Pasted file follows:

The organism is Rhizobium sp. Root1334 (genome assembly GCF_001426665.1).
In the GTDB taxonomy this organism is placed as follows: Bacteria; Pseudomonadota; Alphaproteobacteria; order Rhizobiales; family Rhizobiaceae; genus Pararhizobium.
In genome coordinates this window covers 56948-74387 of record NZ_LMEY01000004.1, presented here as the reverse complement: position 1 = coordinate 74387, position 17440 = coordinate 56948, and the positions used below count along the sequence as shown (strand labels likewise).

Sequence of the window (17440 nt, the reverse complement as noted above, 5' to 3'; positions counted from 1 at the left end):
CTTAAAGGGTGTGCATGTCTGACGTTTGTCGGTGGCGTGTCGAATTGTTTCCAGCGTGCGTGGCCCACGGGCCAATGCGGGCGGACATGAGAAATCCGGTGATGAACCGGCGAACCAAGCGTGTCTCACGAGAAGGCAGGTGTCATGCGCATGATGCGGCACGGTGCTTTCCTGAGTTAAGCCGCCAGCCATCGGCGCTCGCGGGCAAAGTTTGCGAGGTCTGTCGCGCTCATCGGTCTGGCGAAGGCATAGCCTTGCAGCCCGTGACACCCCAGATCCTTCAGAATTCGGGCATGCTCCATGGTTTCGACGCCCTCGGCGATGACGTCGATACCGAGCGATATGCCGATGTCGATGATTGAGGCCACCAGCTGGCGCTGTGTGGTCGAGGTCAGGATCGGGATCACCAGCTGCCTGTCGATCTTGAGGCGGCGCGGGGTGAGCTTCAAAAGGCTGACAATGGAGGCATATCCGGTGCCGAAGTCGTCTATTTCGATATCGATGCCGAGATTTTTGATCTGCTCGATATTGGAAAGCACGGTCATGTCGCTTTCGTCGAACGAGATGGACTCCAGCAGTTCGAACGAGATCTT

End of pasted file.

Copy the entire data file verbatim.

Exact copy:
The organism is Rhizobium sp. Root1334 (genome assembly GCF_001426665.1).
In the GTDB taxonomy this organism is placed as follows: Bacteria; Pseudomonadota; Alphaproteobacteria; order Rhizobiales; family Rhizobiaceae; genus Pararhizobium.
In genome coordinates this window covers 56948-74387 of record NZ_LMEY01000004.1, presented here as the reverse complement: position 1 = coordinate 74387, position 17440 = coordinate 56948, and the positions used below count along the sequence as shown (strand labels likewise).

Sequence of the window (17440 nt, the reverse complement as noted above, 5' to 3'; positions counted from 1 at the left end):
CTTAAAGGGTGTGCATGTCTGACGTTTGTCGGTGGCGTGTCGAATTGTTTCCAGCGTGCGTGGCCCACGGGCCAATGCGGGCGGACATGAGAAATCCGGTGATGAACCGGCGAACCAAGCGTGTCTCACGAGAAGGCAGGTGTCATGCGCATGATGCGGCACGGTGCTTTCCTGAGTTAAGCCGCCAGCCATCGGCGCTCGCGGGCAAAGTTTGCGAGGTCTGTCGCGCTCATCGGTCTGGCGAAGGCATAGCCTTGCAGCCCGTGACACCCCAGATCCTTCAGAATTCGGGCATGCTCCATGGTTTCGACGCCCTCGGCGATGACGTCGATACCGAGCGATATGCCGATGTCGATGATTGAGGCCACCAGCTGGCGCTGTGTGGTCGAGGTCAGGATCGGGATCACCAGCTGCCTGTCGATCTTGAGGCGGCGCGGGGTGAGCTTCAAAAGGCTGACAATGGAGGCATATCCGGTGCCGAAGTCGTCTATTTCGATATCGATGCCGAGATTTTTGATCTGCTCGATATTGGAAAGCACGGTCATGTCGCTTTCGTCGAACGAGATGGACTCCAGCAGTTCGAACGAGATCTT